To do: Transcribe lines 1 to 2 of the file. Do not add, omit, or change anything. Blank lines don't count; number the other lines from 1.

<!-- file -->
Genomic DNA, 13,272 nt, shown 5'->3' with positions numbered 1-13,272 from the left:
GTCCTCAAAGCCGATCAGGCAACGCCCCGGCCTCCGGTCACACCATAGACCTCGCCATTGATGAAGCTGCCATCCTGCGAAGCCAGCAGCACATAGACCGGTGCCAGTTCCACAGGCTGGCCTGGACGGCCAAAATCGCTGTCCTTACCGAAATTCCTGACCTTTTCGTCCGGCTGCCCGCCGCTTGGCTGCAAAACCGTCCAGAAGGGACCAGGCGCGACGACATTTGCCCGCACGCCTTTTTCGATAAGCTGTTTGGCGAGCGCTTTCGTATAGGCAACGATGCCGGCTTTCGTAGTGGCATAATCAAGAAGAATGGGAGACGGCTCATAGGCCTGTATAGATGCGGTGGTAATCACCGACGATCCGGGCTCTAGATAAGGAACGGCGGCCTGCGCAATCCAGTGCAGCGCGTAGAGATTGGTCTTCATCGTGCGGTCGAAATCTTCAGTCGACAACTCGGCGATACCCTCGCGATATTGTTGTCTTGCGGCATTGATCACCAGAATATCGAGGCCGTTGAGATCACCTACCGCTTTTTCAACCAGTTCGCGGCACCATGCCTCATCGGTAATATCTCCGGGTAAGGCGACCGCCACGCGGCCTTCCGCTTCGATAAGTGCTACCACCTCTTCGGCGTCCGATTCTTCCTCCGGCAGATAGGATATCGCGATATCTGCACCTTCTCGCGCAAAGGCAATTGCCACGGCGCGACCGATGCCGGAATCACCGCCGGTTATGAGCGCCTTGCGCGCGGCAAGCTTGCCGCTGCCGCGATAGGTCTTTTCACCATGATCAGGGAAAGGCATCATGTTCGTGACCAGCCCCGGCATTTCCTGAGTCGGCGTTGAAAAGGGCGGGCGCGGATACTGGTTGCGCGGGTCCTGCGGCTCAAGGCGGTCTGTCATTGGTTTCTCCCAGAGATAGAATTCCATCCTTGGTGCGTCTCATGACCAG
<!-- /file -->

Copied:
Genomic DNA, 13,272 nt, shown 5'->3' with positions numbered 1-13,272 from the left:
GTCCTCAAAGCCGATCAGGCAACGCCCCGGCCTCCGGTCACACCATAGACCTCGCCATTGATGAAGCTGCCATCCTGCGAAGCCAGCAGCACATAGACCGGTGCCAGTTCCACAGGCTGGCCTGGACGGCCAAAATCGCTGTCCTTACCGAAATTCCTGACCTTTTCGTCCGGCTGCCCGCCGCTTGGCTGCAAAACCGTCCAGAAGGGACCAGGCGCGACGACATTTGCCCGCACGCCTTTTTCGATAAGCTGTTTGGCGAGCGCTTTCGTATAGGCAACGATGCCGGCTTTCGTAGTGGCATAATCAAGAAGAATGGGAGACGGCTCATAGGCCTGTATAGATGCGGTGGTAATCACCGACGATCCGGGCTCTAGATAAGGAACGGCGGCCTGCGCAATCCAGTGCAGCGCGTAGAGATTGGTCTTCATCGTGCGGTCGAAATCTTCAGTCGACAACTCGGCGATACCCTCGCGATATTGTTGTCTTGCGGCATTGATCACCAGAATATCGAGGCCGTTGAGATCACCTACCGCTTTTTCAACCAGTTCGCGGCACCATGCCTCATCGGTAATATCTCCGGGTAAGGCGACCGCCACGCGGCCTTCCGCTTCGATAAGTGCTACCACCTCTTCGGCGTCCGATTCTTCCTCCGGCAGATAGGATATCGCGATATCTGCACCTTCTCGCGCAAAGGCAATTGCCACGGCGCGACCGATGCCGGAATCACCGCCGGTTATGAGCGCCTTGCGCGCGGCAAGCTTGCCGCTGCCGCGATAGGTCTTTTCACCATGATCAGGGAAAGGCATCATGTTCGTGACCAGCCCCGGCATTTCCTGAGTCGGCGTTGAAAAGGGCGGGCGCGGATACTGGTTGCGCGGGTCCTGCGGCTCAAGGCGGTCTGTCATTGGTTTCTCCCAGAGATAGAATTCCATCCTTGGTGCGTCTCATGACCAG